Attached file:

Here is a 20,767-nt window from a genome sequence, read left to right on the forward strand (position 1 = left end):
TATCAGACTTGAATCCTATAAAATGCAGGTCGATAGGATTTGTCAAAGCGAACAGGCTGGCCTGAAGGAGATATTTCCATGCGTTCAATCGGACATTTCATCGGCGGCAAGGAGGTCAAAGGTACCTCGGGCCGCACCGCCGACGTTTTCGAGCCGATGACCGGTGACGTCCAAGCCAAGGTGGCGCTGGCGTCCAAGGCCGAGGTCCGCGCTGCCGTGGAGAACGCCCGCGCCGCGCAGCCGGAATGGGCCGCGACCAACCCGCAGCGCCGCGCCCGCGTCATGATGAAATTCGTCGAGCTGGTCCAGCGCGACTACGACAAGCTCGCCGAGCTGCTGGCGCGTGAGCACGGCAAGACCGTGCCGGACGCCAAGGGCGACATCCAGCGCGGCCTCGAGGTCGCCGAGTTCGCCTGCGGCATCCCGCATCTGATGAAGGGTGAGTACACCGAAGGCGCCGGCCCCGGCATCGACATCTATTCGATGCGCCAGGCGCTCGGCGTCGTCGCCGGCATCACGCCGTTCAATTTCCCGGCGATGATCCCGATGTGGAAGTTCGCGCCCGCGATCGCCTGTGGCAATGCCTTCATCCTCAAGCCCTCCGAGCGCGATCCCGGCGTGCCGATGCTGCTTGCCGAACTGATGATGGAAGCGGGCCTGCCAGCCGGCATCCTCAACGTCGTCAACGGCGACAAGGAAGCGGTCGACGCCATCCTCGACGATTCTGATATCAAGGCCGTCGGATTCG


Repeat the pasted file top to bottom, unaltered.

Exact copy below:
Here is a 20,767-nt window from a genome sequence, read left to right on the forward strand (position 1 = left end):
TATCAGACTTGAATCCTATAAAATGCAGGTCGATAGGATTTGTCAAAGCGAACAGGCTGGCCTGAAGGAGATATTTCCATGCGTTCAATCGGACATTTCATCGGCGGCAAGGAGGTCAAAGGTACCTCGGGCCGCACCGCCGACGTTTTCGAGCCGATGACCGGTGACGTCCAAGCCAAGGTGGCGCTGGCGTCCAAGGCCGAGGTCCGCGCTGCCGTGGAGAACGCCCGCGCCGCGCAGCCGGAATGGGCCGCGACCAACCCGCAGCGCCGCGCCCGCGTCATGATGAAATTCGTCGAGCTGGTCCAGCGCGACTACGACAAGCTCGCCGAGCTGCTGGCGCGTGAGCACGGCAAGACCGTGCCGGACGCCAAGGGCGACATCCAGCGCGGCCTCGAGGTCGCCGAGTTCGCCTGCGGCATCCCGCATCTGATGAAGGGTGAGTACACCGAAGGCGCCGGCCCCGGCATCGACATCTATTCGATGCGCCAGGCGCTCGGCGTCGTCGCCGGCATCACGCCGTTCAATTTCCCGGCGATGATCCCGATGTGGAAGTTCGCGCCCGCGATCGCCTGTGGCAATGCCTTCATCCTCAAGCCCTCCGAGCGCGATCCCGGCGTGCCGATGCTGCTTGCCGAACTGATGATGGAAGCGGGCCTGCCAGCCGGCATCCTCAACGTCGTCAACGGCGACAAGGAAGCGGTCGACGCCATCCTCGACGATTCTGATATCAAGGCCGTCGGATTCG